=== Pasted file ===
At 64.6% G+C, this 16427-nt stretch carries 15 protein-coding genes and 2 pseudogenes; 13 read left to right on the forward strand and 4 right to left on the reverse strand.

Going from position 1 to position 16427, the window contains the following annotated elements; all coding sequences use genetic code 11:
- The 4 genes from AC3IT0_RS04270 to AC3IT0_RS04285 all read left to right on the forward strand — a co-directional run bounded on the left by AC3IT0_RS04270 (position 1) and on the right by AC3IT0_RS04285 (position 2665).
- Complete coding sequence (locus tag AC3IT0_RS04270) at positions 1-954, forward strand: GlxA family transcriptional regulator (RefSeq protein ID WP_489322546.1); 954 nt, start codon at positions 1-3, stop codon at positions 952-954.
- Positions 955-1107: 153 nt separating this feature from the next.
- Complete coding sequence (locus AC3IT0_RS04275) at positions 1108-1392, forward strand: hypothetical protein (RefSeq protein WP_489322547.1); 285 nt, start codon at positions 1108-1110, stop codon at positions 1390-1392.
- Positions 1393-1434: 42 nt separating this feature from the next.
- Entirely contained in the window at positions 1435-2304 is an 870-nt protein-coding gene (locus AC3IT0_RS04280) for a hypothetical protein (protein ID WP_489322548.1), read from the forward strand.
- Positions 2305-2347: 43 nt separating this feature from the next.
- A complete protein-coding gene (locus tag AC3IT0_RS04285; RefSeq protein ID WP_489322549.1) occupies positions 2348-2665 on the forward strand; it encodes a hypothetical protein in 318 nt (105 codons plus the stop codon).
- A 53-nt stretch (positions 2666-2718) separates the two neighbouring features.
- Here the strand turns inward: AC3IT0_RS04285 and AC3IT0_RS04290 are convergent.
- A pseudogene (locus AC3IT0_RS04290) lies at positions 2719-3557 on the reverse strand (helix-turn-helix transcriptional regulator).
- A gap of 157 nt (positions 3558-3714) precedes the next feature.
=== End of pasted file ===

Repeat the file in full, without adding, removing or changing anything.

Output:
At 64.6% G+C, this 16427-nt stretch carries 15 protein-coding genes and 2 pseudogenes; 13 read left to right on the forward strand and 4 right to left on the reverse strand.

Going from position 1 to position 16427, the window contains the following annotated elements; all coding sequences use genetic code 11:
- The 4 genes from AC3IT0_RS04270 to AC3IT0_RS04285 all read left to right on the forward strand — a co-directional run bounded on the left by AC3IT0_RS04270 (position 1) and on the right by AC3IT0_RS04285 (position 2665).
- Complete coding sequence (locus tag AC3IT0_RS04270) at positions 1-954, forward strand: GlxA family transcriptional regulator (RefSeq protein ID WP_489322546.1); 954 nt, start codon at positions 1-3, stop codon at positions 952-954.
- Positions 955-1107: 153 nt separating this feature from the next.
- Complete coding sequence (locus AC3IT0_RS04275) at positions 1108-1392, forward strand: hypothetical protein (RefSeq protein WP_489322547.1); 285 nt, start codon at positions 1108-1110, stop codon at positions 1390-1392.
- Positions 1393-1434: 42 nt separating this feature from the next.
- Entirely contained in the window at positions 1435-2304 is an 870-nt protein-coding gene (locus AC3IT0_RS04280) for a hypothetical protein (protein ID WP_489322548.1), read from the forward strand.
- Positions 2305-2347: 43 nt separating this feature from the next.
- A complete protein-coding gene (locus tag AC3IT0_RS04285; RefSeq protein ID WP_489322549.1) occupies positions 2348-2665 on the forward strand; it encodes a hypothetical protein in 318 nt (105 codons plus the stop codon).
- A 53-nt stretch (positions 2666-2718) separates the two neighbouring features.
- Here the strand turns inward: AC3IT0_RS04285 and AC3IT0_RS04290 are convergent.
- A pseudogene (locus AC3IT0_RS04290) lies at positions 2719-3557 on the reverse strand (helix-turn-helix transcriptional regulator).
- A gap of 157 nt (positions 3558-3714) precedes the next feature.